Mar 6, 2012
In this episode: How we deal with maps in books, what airplane travelers are reading, a wonderful middle-grade novel, and a retelling of the story of Achilles.
A quick Booktopia update: Santa Cruz has just one spot open, and Oxford, MS has just 15 spots open as of 3/6. We expect to announce Oxford authors by mid-March, at which point we know that Booktopia:Oxford will sell out. So don't wait to register! For more information and to sign up for any of the Booktopia events, please visit http://booktopia.booksonthenightstand.com. Also, if you have already registered for one of the Booktopia events, don't forget to submit your entry for our "Living in Booktopia" souvenir book. You should have gotten an email with details. If not, please email us.
Carol in our Goodreads group wrote in with a topic suggestion:
I've just begin the Fire & Ice series by George RR Martin. I know I'm in for an epic so I'm trying to read carefully so that I don't lose track of the characters and locations. Which got me thinking of a discussion topic.....
These sorts of books often offer a map, genealogy charts and the like. They are helpful but then I find myself checking them too often, which disrupts my reading. Do you look at them or do you just dive into the book?
When I saw that woman on the plane next to me was reading A Feast for Crows, and madly flipping back and forth between the text and the maps, I knew we had to discuss this. While I don't typically look at maps while I'm actually reading the text, I do like to see them before and after I've read the book to get a sense of the layout. I recently read an advanced readers copy of a book that is due out in June, Shadow and Bone by Leigh Bardugo. I read it in galley form, and then later the author blogged about the map that had been created to represent the world in the book. Looking at the map made me appreciate the scope of the world that the author had created.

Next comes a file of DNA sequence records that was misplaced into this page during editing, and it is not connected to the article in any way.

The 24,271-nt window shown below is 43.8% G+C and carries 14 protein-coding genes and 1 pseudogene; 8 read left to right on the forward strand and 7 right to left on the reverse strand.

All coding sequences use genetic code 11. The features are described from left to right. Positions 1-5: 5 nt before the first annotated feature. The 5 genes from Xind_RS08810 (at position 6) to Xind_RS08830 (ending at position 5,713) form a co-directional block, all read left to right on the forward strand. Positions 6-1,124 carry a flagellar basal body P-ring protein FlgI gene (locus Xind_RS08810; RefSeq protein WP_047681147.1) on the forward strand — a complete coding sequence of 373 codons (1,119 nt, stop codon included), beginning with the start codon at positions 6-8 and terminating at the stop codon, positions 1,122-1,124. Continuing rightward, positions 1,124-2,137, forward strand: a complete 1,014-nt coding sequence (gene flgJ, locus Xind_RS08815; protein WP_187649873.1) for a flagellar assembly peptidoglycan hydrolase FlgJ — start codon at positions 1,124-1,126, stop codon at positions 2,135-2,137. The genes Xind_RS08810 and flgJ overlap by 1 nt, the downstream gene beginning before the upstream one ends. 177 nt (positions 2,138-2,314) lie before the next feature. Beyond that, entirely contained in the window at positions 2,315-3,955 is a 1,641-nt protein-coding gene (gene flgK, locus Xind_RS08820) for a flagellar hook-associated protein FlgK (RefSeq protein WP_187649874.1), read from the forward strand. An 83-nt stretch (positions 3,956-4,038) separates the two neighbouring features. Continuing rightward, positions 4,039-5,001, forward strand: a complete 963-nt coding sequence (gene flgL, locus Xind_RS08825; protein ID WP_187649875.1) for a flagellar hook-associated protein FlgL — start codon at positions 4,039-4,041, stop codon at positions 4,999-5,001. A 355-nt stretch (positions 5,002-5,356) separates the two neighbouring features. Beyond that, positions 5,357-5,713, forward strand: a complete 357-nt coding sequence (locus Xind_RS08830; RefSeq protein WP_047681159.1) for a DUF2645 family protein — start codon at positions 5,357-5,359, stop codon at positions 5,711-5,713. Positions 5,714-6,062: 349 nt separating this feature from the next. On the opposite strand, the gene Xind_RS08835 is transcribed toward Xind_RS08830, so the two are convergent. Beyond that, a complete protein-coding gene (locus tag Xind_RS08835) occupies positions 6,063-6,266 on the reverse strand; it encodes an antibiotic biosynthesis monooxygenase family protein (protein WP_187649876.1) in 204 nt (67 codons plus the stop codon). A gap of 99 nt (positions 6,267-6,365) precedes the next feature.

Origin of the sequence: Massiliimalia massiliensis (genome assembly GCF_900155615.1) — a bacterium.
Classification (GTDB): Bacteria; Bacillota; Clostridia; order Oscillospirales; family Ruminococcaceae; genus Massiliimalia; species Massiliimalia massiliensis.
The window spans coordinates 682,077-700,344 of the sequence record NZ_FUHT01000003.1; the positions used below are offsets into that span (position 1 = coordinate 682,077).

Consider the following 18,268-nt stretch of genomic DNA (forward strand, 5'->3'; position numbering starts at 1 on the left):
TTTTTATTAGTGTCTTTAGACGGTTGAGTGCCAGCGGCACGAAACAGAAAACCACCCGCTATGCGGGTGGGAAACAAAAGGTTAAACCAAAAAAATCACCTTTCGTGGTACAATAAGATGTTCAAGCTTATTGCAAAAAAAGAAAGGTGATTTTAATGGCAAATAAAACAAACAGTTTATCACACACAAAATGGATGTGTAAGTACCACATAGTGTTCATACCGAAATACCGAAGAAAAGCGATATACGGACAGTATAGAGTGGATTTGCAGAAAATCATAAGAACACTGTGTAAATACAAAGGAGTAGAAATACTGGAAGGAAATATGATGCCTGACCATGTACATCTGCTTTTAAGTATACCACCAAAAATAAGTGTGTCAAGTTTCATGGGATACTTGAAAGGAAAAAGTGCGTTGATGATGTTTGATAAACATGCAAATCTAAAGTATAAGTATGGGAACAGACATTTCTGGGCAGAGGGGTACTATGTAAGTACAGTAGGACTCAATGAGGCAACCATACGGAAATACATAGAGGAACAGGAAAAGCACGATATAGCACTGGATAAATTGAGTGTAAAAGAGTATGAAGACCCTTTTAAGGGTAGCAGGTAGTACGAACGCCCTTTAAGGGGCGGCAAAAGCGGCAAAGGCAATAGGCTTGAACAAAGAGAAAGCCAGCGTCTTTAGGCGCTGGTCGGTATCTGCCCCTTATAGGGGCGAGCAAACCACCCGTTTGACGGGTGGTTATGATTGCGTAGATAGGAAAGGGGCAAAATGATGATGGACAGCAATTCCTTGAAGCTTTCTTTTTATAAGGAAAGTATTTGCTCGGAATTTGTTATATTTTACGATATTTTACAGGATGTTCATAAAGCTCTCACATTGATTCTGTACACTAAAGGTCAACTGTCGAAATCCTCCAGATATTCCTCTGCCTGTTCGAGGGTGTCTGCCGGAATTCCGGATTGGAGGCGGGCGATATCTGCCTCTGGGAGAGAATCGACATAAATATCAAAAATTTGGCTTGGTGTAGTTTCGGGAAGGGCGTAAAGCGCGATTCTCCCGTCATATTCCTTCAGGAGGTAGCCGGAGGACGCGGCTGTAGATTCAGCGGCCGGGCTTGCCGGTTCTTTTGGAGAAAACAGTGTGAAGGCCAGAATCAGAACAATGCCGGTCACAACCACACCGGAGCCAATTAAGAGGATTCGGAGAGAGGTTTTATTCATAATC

At the end of this segment, Michael teases about the big George R.R. Martin gift book that will be coming out this fall, Maps of Ice and Fire. We're sure you'll be hearing much more about that in the future.
Michael and I had some fun snooping on our fellow travelers' airplane reading. Author Dominique Browning recently wrote a New York Times article called "Learning to Love Airport Lit," where Browning realized that the best books for airplane reading are those with strong narrative drive . Our non-scientific research shows that most travelers we saw chose books that fit that profile:
The Jefferson Key by Steve Berry
Dead Sleep, Greg Iles
The Land of Painted Caves by Jean Auel
Defending Jacob by Bill Landay
Deeper Than the Dead by Tami Hoag
Live Wire by Harlan Coben
Killing Lincoln by Bill O'Reilly
Steve Jobs by Walter Isaacson
The Friday Night Knitting Club by Kate Jacobs
The Girl with the Dragon Tattoo by Stieg Larsson
Wonder by R.J. Palacio is a middle-grade novel that can (and should) be read by teens and adults as well. It's the story of Auggie, a young boy who was born with a severe facial deformity. Auggie is a bright and funny kid, and after being homeschooled for his entire life, he's about to start fifth grade in a private school. The experiences that Auggie has make us think about people with differences and how we treat others. It's an amazing novel that really made me think about the importance of being a bit kinder than necessary.
Michael talks about The Song of Achilles by Madeline Miller. Michael and I both loved this book, and as soon as we read it, we invited Madeline to join us at Booktopia:Manchester. We are so eager to meet her in Vermont! Miller has given us a brilliant version of the legend of Achilles, telling the story from the point of view of Patroclus, Achilles' friend and companion. After reading this book, Michael rushed out to buy the new translation of The Iliad by Stephen Mitchell.
Madeline is about to embark on an extensive tour for her book, so even if you're not attending Booktopia Manchester, you may have a chance to meet her.